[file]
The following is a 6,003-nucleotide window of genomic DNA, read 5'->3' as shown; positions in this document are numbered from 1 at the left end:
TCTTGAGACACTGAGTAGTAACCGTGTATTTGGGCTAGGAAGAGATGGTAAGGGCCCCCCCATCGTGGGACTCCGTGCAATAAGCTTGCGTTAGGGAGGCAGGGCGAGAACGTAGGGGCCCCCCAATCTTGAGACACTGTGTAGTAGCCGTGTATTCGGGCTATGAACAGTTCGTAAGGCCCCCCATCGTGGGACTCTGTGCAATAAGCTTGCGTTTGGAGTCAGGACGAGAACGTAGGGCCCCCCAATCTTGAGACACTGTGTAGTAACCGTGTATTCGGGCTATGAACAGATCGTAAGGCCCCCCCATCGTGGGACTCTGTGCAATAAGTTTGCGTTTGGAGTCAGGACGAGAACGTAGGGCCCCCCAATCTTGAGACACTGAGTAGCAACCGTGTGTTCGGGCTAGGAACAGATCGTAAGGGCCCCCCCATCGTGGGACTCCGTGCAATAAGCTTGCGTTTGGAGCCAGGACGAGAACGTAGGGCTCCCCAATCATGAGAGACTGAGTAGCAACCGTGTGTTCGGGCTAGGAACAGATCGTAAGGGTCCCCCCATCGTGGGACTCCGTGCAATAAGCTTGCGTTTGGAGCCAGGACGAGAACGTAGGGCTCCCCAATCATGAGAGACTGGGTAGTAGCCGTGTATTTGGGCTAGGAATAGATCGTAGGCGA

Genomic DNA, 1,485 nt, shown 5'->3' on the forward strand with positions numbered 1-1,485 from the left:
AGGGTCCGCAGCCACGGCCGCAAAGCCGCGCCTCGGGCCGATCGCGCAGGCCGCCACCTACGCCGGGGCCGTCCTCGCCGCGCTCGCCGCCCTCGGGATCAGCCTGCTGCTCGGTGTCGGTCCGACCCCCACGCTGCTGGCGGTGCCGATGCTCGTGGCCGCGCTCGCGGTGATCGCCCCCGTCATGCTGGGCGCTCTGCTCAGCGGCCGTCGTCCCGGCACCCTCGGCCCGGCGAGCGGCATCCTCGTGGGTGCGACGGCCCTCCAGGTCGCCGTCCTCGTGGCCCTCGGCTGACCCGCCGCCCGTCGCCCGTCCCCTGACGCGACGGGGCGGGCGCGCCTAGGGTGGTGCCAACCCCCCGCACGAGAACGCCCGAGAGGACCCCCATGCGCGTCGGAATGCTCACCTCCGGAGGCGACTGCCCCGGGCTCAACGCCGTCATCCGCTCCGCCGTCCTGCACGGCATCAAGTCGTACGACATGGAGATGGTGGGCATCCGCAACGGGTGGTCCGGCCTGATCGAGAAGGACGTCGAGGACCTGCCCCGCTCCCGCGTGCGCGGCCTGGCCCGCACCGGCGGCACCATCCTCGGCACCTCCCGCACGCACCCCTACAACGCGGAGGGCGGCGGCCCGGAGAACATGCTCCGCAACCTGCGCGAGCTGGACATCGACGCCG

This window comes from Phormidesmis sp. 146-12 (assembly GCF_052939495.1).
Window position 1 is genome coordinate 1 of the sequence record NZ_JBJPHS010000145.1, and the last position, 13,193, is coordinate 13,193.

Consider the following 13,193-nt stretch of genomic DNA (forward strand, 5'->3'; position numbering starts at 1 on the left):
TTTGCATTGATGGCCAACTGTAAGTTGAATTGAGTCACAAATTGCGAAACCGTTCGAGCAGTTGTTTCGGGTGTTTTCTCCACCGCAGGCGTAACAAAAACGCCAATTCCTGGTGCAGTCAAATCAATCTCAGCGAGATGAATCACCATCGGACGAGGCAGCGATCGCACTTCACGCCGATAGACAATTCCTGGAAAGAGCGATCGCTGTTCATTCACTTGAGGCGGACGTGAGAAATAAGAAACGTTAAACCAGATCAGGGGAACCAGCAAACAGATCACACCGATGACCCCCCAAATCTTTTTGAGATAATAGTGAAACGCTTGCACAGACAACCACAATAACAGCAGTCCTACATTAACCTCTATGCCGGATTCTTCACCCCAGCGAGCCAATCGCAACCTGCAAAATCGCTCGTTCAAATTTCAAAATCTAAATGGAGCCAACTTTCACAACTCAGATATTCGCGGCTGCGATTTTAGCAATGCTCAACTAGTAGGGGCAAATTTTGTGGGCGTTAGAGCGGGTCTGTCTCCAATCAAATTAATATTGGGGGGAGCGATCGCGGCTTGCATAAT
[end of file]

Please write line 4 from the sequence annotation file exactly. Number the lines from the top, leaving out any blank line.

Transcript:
AGGGTCCGCAGCCACGGCCGCAAAGCCGCGCCTCGGGCCGATCGCGCAGGCCGCCACCTACGCCGGGGCCGTCCTCGCCGCGCTCGCCGCCCTCGGGATCAGCCTGCTGCTCGGTGTCGGTCCGACCCCCACGCTGCTGGCGGTGCCGATGCTCGTGGCCGCGCTCGCGGTGATCGCCCCCGTCATGCTGGGCGCTCTGCTCAGCGGCCGTCGTCCCGGCACCCTCGGCCCGGCGAGCGGCATCCTCGTGGGTGCGACGGCCCTCCAGGTCGCCGTCCTCGTGGCCCTCGGCTGACCCGCCGCCCGTCGCCCGTCCCCTGACGCGACGGGGCGGGCGCGCCTAGGGTGGTGCCAACCCCCCGCACGAGAACGCCCGAGAGGACCCCCATGCGCGTCGGAATGCTCACCTCCGGAGGCGACTGCCCCGGGCTCAACGCCGTCATCCGCTCCGCCGTCCTGCACGGCATCAAGTCGTACGACATGGAGATGGTGGGCATCCGCAACGGGTGGTCCGGCCTGATCGAGAAGGACGTCGAGGACCTGCCCCGCTCCCGCGTGCGCGGCCTGGCCCGCACCGGCGGCACCATCCTCGGCACCTCCCGCACGCACCCCTACAACGCGGAGGGCGGCGGCCCGGAGAACATGCTCCGCAACCTGCGCGAGCTGGACATCGACGCCG